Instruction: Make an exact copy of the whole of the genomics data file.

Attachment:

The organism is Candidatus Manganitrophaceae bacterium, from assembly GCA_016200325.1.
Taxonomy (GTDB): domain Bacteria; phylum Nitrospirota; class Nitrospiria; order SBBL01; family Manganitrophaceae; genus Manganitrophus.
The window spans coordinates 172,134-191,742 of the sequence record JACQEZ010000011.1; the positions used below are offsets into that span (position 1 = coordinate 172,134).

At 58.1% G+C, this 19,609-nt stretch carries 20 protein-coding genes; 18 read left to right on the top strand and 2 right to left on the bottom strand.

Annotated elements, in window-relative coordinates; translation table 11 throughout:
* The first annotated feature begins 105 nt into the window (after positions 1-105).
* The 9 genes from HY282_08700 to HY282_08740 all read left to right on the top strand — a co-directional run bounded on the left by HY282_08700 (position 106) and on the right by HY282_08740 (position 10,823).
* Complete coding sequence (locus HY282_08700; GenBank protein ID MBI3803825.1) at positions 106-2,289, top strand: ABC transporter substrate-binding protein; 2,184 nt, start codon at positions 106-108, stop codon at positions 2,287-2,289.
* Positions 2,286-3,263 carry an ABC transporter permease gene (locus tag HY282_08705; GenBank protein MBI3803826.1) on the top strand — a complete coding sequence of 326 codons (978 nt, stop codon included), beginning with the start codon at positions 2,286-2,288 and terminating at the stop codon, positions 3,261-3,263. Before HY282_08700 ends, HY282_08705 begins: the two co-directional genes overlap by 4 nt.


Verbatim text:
The organism is Candidatus Manganitrophaceae bacterium, from assembly GCA_016200325.1.
Taxonomy (GTDB): domain Bacteria; phylum Nitrospirota; class Nitrospiria; order SBBL01; family Manganitrophaceae; genus Manganitrophus.
The window spans coordinates 172,134-191,742 of the sequence record JACQEZ010000011.1; the positions used below are offsets into that span (position 1 = coordinate 172,134).

At 58.1% G+C, this 19,609-nt stretch carries 20 protein-coding genes; 18 read left to right on the top strand and 2 right to left on the bottom strand.

Annotated elements, in window-relative coordinates; translation table 11 throughout:
* The first annotated feature begins 105 nt into the window (after positions 1-105).
* The 9 genes from HY282_08700 to HY282_08740 all read left to right on the top strand — a co-directional run bounded on the left by HY282_08700 (position 106) and on the right by HY282_08740 (position 10,823).
* Complete coding sequence (locus HY282_08700; GenBank protein ID MBI3803825.1) at positions 106-2,289, top strand: ABC transporter substrate-binding protein; 2,184 nt, start codon at positions 106-108, stop codon at positions 2,287-2,289.
* Positions 2,286-3,263 carry an ABC transporter permease gene (locus tag HY282_08705; GenBank protein MBI3803826.1) on the top strand — a complete coding sequence of 326 codons (978 nt, stop codon included), beginning with the start codon at positions 2,286-2,288 and terminating at the stop codon, positions 3,261-3,263. Before HY282_08700 ends, HY282_08705 begins: the two co-directional genes overlap by 4 nt.